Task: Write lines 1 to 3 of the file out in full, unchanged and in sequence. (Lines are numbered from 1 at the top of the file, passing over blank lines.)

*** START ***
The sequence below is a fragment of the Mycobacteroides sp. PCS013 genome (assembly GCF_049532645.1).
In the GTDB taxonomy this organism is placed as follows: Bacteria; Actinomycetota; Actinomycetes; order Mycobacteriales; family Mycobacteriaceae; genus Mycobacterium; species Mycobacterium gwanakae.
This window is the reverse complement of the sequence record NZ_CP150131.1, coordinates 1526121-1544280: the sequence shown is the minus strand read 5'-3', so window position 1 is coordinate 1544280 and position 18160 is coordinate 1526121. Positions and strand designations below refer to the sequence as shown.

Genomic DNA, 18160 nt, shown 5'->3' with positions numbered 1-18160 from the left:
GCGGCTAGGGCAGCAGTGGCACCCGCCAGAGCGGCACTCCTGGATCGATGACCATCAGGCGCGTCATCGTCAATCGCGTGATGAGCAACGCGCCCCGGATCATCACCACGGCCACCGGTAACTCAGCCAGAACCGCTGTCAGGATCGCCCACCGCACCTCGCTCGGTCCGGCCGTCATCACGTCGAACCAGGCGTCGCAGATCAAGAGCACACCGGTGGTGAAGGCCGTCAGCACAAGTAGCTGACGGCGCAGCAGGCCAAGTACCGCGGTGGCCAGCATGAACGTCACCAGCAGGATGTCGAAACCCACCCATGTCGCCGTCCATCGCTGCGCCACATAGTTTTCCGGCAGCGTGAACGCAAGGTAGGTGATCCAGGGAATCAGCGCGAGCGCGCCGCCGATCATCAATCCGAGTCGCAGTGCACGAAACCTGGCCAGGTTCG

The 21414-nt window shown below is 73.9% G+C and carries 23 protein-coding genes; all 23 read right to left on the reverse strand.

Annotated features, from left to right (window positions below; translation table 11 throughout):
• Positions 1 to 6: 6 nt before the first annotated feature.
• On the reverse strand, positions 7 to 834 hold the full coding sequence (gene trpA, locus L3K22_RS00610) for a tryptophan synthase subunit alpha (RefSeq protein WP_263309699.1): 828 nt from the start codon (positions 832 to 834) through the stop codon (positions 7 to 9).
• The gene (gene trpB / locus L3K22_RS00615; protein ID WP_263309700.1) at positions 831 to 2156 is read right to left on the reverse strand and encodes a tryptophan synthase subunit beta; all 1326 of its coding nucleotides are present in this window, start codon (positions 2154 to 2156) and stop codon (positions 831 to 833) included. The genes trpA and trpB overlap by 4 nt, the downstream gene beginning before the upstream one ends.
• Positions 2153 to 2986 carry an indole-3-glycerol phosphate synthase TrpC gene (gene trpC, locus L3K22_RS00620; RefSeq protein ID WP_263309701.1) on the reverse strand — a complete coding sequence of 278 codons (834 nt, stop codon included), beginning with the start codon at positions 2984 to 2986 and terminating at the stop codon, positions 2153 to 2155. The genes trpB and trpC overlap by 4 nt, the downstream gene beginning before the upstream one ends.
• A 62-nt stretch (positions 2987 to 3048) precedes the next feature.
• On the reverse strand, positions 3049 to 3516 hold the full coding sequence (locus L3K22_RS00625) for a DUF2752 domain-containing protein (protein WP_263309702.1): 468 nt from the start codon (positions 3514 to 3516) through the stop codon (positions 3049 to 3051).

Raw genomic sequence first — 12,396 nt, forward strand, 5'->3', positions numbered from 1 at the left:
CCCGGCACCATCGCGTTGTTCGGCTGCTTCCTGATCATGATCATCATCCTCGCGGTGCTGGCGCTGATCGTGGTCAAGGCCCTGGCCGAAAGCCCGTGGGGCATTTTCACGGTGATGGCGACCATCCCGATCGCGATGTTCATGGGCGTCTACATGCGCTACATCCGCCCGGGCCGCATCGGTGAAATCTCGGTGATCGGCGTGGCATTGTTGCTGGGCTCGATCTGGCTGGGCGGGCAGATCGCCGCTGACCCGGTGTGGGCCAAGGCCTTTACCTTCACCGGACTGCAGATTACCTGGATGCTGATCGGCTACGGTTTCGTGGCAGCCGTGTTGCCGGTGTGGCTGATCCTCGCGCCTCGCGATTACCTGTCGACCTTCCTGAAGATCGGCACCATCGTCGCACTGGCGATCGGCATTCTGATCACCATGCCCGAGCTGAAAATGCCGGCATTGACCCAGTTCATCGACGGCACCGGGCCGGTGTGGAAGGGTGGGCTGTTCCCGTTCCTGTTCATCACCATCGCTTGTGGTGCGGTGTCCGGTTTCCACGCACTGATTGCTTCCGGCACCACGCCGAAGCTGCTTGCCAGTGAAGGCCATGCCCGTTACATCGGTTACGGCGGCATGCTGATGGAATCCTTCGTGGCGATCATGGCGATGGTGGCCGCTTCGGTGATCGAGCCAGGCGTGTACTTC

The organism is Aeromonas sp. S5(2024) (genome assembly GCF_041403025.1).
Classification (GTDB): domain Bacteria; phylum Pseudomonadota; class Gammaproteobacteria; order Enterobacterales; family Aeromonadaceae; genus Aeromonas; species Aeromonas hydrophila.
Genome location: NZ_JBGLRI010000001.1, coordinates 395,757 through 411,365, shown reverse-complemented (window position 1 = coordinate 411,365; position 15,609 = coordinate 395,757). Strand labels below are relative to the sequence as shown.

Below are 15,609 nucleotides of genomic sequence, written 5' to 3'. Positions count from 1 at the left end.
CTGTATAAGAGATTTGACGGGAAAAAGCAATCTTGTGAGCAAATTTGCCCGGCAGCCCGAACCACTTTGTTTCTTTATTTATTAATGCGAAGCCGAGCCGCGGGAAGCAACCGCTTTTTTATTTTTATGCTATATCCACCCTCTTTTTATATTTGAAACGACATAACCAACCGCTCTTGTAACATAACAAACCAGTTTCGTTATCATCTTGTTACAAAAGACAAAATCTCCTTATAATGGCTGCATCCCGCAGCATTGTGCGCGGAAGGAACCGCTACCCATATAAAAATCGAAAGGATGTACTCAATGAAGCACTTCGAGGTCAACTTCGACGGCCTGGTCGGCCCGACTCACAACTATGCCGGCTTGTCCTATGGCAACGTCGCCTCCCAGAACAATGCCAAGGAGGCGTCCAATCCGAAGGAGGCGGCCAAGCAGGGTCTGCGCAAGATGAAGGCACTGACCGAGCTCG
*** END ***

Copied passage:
The sequence below is a fragment of the Mycobacteroides sp. PCS013 genome (assembly GCF_049532645.1).
In the GTDB taxonomy this organism is placed as follows: Bacteria; Actinomycetota; Actinomycetes; order Mycobacteriales; family Mycobacteriaceae; genus Mycobacterium; species Mycobacterium gwanakae.
This window is the reverse complement of the sequence record NZ_CP150131.1, coordinates 1526121-1544280: the sequence shown is the minus strand read 5'-3', so window position 1 is coordinate 1544280 and position 18160 is coordinate 1526121. Positions and strand designations below refer to the sequence as shown.